As states and school districts grapple with laws or allowances around transgender bathroom use, one retail giant has made its stance public.
In a statement on its company website Tuesday, Target declared its commitment to “equality and equity.”
“Inclusivity is a core belief at Target,” the statement said. “Most relevant for the conversations currently underway, we welcome transgender team members and guests to use the restroom or fitting room facility that corresponds with their gender identity.”
The discount retailer further explained: “Given the specific questions these legislative proposals raised about how we manage our fitting rooms and restrooms, we felt it was important to state our position.”
The announcement appears to be a direct response to the controversial “bathroom bill” signed into law late March by North Carolina Gov. Pat McCrory. The legislation’s most contentious provision requires transgender people to use public restrooms based on the gender listed on their birth certificate.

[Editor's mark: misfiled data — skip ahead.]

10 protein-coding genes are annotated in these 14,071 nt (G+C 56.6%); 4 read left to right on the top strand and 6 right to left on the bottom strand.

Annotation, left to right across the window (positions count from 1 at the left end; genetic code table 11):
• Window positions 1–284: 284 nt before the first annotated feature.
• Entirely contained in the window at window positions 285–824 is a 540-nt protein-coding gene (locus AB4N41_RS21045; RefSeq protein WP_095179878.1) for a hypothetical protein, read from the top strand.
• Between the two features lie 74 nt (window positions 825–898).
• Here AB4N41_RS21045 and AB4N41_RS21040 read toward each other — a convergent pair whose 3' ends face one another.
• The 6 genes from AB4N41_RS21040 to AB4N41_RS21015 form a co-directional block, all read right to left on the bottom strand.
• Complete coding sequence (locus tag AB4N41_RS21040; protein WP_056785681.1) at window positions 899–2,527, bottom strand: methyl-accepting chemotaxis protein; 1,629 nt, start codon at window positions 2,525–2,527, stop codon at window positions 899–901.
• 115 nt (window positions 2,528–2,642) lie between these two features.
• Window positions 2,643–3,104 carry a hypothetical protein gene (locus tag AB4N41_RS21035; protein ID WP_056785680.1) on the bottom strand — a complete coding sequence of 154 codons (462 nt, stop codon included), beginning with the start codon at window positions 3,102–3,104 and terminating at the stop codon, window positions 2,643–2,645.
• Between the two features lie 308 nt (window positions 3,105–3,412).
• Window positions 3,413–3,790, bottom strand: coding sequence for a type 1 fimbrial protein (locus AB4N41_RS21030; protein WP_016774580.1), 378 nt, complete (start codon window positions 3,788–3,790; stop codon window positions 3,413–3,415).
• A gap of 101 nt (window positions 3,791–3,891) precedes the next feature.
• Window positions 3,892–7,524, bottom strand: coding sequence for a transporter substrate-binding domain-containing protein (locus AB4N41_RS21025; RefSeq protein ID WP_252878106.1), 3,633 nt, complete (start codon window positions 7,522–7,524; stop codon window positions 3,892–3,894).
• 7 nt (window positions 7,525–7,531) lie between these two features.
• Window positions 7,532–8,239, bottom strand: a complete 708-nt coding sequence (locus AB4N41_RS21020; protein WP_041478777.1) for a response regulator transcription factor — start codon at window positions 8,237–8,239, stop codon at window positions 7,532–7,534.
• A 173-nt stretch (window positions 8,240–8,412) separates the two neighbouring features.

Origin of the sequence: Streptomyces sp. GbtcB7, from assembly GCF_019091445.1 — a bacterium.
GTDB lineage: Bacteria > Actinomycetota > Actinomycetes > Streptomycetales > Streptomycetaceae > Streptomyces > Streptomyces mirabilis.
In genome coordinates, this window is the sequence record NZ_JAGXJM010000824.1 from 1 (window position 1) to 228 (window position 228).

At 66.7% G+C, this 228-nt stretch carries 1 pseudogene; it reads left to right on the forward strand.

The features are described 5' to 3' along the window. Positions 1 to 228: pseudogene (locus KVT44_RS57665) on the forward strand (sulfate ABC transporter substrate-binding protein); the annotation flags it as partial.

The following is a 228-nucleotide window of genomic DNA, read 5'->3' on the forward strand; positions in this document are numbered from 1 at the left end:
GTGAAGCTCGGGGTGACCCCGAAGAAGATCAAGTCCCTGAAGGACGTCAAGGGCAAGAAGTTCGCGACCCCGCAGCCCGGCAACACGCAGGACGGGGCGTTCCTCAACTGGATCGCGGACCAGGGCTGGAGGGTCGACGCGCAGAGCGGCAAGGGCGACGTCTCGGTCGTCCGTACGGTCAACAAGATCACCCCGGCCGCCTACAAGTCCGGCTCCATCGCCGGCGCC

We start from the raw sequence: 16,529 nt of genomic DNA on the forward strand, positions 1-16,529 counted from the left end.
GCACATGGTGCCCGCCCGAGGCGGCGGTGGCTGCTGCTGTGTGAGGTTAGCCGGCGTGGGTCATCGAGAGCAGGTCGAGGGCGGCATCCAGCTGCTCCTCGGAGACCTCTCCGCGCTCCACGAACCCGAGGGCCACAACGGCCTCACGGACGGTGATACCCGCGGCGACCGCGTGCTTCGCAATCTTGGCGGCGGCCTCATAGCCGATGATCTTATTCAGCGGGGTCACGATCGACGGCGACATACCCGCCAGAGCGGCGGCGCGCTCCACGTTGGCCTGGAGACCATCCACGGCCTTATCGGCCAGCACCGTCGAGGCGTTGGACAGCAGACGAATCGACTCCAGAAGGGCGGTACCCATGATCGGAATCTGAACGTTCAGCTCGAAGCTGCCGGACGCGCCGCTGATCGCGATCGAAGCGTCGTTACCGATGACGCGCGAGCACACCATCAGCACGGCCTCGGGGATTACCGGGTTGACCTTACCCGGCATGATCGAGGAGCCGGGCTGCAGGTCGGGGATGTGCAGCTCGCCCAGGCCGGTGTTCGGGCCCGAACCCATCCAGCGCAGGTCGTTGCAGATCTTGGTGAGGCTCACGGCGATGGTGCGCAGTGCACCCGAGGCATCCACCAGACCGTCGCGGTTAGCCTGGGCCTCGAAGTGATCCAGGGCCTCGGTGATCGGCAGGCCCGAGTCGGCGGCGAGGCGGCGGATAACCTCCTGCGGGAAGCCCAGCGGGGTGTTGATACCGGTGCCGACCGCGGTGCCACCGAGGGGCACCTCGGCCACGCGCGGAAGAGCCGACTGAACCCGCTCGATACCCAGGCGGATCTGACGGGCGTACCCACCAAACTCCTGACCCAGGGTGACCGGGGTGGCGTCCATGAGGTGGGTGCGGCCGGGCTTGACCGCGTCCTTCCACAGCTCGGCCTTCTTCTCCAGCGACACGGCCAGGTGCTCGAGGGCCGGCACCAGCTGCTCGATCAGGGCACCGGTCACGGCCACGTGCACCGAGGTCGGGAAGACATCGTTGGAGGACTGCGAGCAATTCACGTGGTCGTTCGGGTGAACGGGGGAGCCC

Target is based in Minneapolis, where Gov. Mark Dayton directed state employees to “cease all nonessential state business travel to North Carolina until further notice” earlier this month.
While several large companies — Paypal, Apple and Google, to name a few — have condemned the North Carolina bill, Target may be the first major corporation to publicly outline its own bathroom policies.
Molly Snyder, a Target spokeswoman, told the Minneapolis Star-Tribune that Tuesday’s statement was not about a new policy. Rather, the company chose to be “very overt in stating it” in light of the current political climate.
This may encourage other corporations to show their hand as well.
“Target being more proactive about it could very well open — or force — the dialogue,” Carol Spieckerman, a retail consultant, told the Star-Tribune. “Any time a retailer takes a more vocal stance, the microphone goes in front of all of the others.”
Last August, Target transformed its toy section so that toys were no longer grouped together by gender. Previously, aisles were labeled for “Girls’ Toys” and “Boys’ Toys,” along with accompanying colored backdrops. As The Washington Post’s Jessica Contrera reported, the divisions provoked controversy online after an Ohio mom’s tweet showing signage for “Building Sets” versus “Girls’ Building Sets” went viral.
The company also applied similar changes to bedding departments.